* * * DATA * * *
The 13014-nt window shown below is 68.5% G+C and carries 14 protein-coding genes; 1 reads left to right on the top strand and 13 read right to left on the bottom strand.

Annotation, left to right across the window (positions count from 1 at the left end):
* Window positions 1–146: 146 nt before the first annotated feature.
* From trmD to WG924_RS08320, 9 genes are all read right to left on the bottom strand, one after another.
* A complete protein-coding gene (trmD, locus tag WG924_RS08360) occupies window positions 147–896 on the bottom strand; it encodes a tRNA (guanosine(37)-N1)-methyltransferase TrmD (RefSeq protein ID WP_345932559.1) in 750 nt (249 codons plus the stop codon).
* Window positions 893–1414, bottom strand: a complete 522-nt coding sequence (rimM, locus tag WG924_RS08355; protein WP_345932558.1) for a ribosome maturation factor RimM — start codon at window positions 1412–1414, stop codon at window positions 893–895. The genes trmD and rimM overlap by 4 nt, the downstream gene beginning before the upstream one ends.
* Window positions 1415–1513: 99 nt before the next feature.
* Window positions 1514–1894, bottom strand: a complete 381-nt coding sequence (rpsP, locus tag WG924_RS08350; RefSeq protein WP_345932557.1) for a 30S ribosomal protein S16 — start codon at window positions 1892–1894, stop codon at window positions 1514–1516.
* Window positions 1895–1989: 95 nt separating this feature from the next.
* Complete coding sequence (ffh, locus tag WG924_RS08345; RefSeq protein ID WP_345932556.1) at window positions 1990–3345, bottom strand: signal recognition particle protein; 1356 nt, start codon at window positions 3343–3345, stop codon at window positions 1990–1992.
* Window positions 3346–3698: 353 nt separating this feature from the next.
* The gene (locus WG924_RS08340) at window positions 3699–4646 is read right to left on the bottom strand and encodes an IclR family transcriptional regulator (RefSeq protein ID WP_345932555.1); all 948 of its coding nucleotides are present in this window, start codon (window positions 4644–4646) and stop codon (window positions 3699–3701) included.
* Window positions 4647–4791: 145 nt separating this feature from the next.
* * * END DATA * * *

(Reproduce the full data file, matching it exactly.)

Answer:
The 13014-nt window shown below is 68.5% G+C and carries 14 protein-coding genes; 1 reads left to right on the top strand and 13 read right to left on the bottom strand.

Annotation, left to right across the window (positions count from 1 at the left end):
* Window positions 1–146: 146 nt before the first annotated feature.
* From trmD to WG924_RS08320, 9 genes are all read right to left on the bottom strand, one after another.
* A complete protein-coding gene (trmD, locus tag WG924_RS08360) occupies window positions 147–896 on the bottom strand; it encodes a tRNA (guanosine(37)-N1)-methyltransferase TrmD (RefSeq protein ID WP_345932559.1) in 750 nt (249 codons plus the stop codon).
* Window positions 893–1414, bottom strand: a complete 522-nt coding sequence (rimM, locus tag WG924_RS08355; protein WP_345932558.1) for a ribosome maturation factor RimM — start codon at window positions 1412–1414, stop codon at window positions 893–895. The genes trmD and rimM overlap by 4 nt, the downstream gene beginning before the upstream one ends.
* Window positions 1415–1513: 99 nt before the next feature.
* Window positions 1514–1894, bottom strand: a complete 381-nt coding sequence (rpsP, locus tag WG924_RS08350; RefSeq protein WP_345932557.1) for a 30S ribosomal protein S16 — start codon at window positions 1892–1894, stop codon at window positions 1514–1516.
* Window positions 1895–1989: 95 nt separating this feature from the next.
* Complete coding sequence (ffh, locus tag WG924_RS08345; RefSeq protein ID WP_345932556.1) at window positions 1990–3345, bottom strand: signal recognition particle protein; 1356 nt, start codon at window positions 3343–3345, stop codon at window positions 1990–1992.
* Window positions 3346–3698: 353 nt separating this feature from the next.
* The gene (locus WG924_RS08340) at window positions 3699–4646 is read right to left on the bottom strand and encodes an IclR family transcriptional regulator (RefSeq protein ID WP_345932555.1); all 948 of its coding nucleotides are present in this window, start codon (window positions 4644–4646) and stop codon (window positions 3699–3701) included.
* Window positions 4647–4791: 145 nt separating this feature from the next.